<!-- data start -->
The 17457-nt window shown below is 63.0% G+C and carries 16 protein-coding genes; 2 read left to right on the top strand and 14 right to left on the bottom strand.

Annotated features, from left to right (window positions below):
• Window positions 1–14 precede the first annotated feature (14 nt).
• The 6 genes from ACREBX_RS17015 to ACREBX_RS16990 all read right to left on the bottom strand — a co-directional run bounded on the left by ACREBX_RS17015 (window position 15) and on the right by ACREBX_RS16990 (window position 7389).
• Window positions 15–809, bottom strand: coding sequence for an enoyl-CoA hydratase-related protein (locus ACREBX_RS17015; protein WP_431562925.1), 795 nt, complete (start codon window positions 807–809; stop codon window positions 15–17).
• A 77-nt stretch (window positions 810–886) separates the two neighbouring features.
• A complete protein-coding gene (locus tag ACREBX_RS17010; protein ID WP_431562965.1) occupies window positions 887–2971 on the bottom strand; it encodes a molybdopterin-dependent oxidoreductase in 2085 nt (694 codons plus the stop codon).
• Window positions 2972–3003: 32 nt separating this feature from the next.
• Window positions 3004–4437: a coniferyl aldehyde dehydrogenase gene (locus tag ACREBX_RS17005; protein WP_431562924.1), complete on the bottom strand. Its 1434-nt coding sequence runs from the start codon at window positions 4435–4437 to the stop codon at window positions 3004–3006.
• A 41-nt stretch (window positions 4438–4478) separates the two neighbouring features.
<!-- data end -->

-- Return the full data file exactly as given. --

The 17457-nt window shown below is 63.0% G+C and carries 16 protein-coding genes; 2 read left to right on the top strand and 14 right to left on the bottom strand.

Annotated features, from left to right (window positions below):
• Window positions 1–14 precede the first annotated feature (14 nt).
• The 6 genes from ACREBX_RS17015 to ACREBX_RS16990 all read right to left on the bottom strand — a co-directional run bounded on the left by ACREBX_RS17015 (window position 15) and on the right by ACREBX_RS16990 (window position 7389).
• Window positions 15–809, bottom strand: coding sequence for an enoyl-CoA hydratase-related protein (locus ACREBX_RS17015; protein WP_431562925.1), 795 nt, complete (start codon window positions 807–809; stop codon window positions 15–17).
• A 77-nt stretch (window positions 810–886) separates the two neighbouring features.
• A complete protein-coding gene (locus tag ACREBX_RS17010; protein ID WP_431562965.1) occupies window positions 887–2971 on the bottom strand; it encodes a molybdopterin-dependent oxidoreductase in 2085 nt (694 codons plus the stop codon).
• Window positions 2972–3003: 32 nt separating this feature from the next.
• Window positions 3004–4437: a coniferyl aldehyde dehydrogenase gene (locus tag ACREBX_RS17005; protein WP_431562924.1), complete on the bottom strand. Its 1434-nt coding sequence runs from the start codon at window positions 4435–4437 to the stop codon at window positions 3004–3006.
• A 41-nt stretch (window positions 4438–4478) separates the two neighbouring features.